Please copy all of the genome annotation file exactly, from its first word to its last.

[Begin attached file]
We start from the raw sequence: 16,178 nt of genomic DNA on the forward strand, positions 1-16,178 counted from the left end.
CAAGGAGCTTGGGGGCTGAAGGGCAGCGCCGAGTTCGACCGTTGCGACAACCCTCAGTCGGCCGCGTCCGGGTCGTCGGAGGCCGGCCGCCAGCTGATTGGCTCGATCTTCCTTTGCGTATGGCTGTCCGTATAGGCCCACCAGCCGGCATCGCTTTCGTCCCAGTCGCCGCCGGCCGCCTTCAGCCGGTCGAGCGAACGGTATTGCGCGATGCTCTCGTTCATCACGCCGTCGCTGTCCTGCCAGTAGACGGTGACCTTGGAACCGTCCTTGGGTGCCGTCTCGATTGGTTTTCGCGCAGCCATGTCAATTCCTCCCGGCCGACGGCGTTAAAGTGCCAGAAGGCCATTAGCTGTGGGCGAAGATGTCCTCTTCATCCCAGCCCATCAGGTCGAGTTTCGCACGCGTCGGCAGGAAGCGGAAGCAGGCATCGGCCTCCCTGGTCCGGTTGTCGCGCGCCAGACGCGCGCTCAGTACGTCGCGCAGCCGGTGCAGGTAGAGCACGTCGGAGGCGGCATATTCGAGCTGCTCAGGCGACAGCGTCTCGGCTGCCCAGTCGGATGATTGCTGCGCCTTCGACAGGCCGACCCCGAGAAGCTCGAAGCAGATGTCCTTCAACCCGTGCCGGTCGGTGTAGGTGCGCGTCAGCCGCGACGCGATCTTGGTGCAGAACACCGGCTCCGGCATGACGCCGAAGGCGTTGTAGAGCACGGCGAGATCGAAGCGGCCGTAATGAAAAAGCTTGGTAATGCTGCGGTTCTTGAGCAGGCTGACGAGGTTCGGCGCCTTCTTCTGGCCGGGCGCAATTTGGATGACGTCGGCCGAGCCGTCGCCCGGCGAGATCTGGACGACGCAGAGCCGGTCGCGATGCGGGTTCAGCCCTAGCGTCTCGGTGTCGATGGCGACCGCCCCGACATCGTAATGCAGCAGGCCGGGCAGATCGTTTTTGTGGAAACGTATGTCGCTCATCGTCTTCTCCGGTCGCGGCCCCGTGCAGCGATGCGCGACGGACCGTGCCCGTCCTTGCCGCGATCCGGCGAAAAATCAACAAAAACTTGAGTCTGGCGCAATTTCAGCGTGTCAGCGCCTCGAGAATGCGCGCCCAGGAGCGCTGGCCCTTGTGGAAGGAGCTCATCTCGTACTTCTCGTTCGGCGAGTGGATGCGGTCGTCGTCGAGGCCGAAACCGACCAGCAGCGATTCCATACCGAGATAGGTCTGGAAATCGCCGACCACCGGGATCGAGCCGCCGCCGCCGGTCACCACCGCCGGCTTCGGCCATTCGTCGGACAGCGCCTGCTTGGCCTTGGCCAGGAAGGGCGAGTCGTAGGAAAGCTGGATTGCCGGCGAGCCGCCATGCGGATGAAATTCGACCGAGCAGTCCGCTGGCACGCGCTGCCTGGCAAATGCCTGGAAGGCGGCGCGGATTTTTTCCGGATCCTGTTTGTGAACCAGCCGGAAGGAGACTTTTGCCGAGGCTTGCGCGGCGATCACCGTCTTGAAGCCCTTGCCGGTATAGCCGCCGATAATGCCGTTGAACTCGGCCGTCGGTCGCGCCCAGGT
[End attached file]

We start from the raw sequence: 16,178 nt of genomic DNA on the forward strand, positions 1-16,178 counted from the left end.
CAAGGAGCTTGGGGGCTGAAGGGCAGCGCCGAGTTCGACCGTTGCGACAACCCTCAGTCGGCCGCGTCCGGGTCGTCGGAGGCCGGCCGCCAGCTGATTGGCTCGATCTTCCTTTGCGTATGGCTGTCCGTATAGGCCCACCAGCCGGCATCGCTTTCGTCCCAGTCGCCGCCGGCCGCCTTCAGCCGGTCGAGCGAACGGTATTGCGCGATGCTCTCGTTCATCACGCCGTCGCTGTCCTGCCAGTAGACGGTGACCTTGGAACCGTCCTTGGGTGCCGTCTCGATTGGTTTTCGCGCAGCCATGTCAATTCCTCCCGGCCGACGGCGTTAAAGTGCCAGAAGGCCATTAGCTGTGGGCGAAGATGTCCTCTTCATCCCAGCCCATCAGGTCGAGTTTCGCACGCGTCGGCAGGAAGCGGAAGCAGGCATCGGCCTCCCTGGTCCGGTTGTCGCGCGCCAGACGCGCGCTCAGTACGTCGCGCAGCCGGTGCAGGTAGAGCACGTCGGAGGCGGCATATTCGAGCTGCTCAGGCGACAGCGTCTCGGCTGCCCAGTCGGATGATTGCTGCGCCTTCGACAGGCCGACCCCGAGAAGCTCGAAGCAGATGTCCTTCAACCCGTGCCGGTCGGTGTAGGTGCGCGTCAGCCGCGACGCGATCTTGGTGCAGAACACCGGCTCCGGCATGACGCCGAAGGCGTTGTAGAGCACGGCGAGATCGAAGCGGCCGTAATGAAAAAGCTTGGTAATGCTGCGGTTCTTGAGCAGGCTGACGAGGTTCGGCGCCTTCTTCTGGCCGGGCGCAATTTGGATGACGTCGGCCGAGCCGTCGCCCGGCGAGATCTGGACGACGCAGAGCCGGTCGCGATGCGGGTTCAGCCCTAGCGTCTCGGTGTCGATGGCGACCGCCCCGACATCGTAATGCAGCAGGCCGGGCAGATCGTTTTTGTGGAAACGTATGTCGCTCATCGTCTTCTCCGGTCGCGGCCCCGTGCAGCGATGCGCGACGGACCGTGCCCGTCCTTGCCGCGATCCGGCGAAAAATCAACAAAAACTTGAGTCTGGCGCAATTTCAGCGTGTCAGCGCCTCGAGAATGCGCGCCCAGGAGCGCTGGCCCTTGTGGAAGGAGCTCATCTCGTACTTCTCGTTCGGCGAGTGGATGCGGTCGTCGTCGAGGCCGAAACCGACCAGCAGCGATTCCATACCGAGATAGGTCTGGAAATCGCCGACCACCGGGATCGAGCCGCCGCCGCCGGTCACCACCGCCGGCTTCGGCCATTCGTCGGACAGCGCCTGCTTGGCCTTGGCCAGGAAGGGCGAGTCGTAGGAAAGCTGGATTGCCGGCGAGCCGCCATGCGGATGAAATTCGACCGAGCAGTCCGCTGGCACGCGCTGCCTGGCAAATGCCTGGAAGGCGGCGCGGATTTTTTCCGGATCCTGTTTGTGAACCAGCCGGAAGGAGACTTTTGCCGAGGCTTGCGCGGCGATCACCGTCTTGAAGCCCTTGCCGGTATAGCCGCCGATAATGCCGTTGAACTCGGCCGTCGGTCGCGCCCAGGT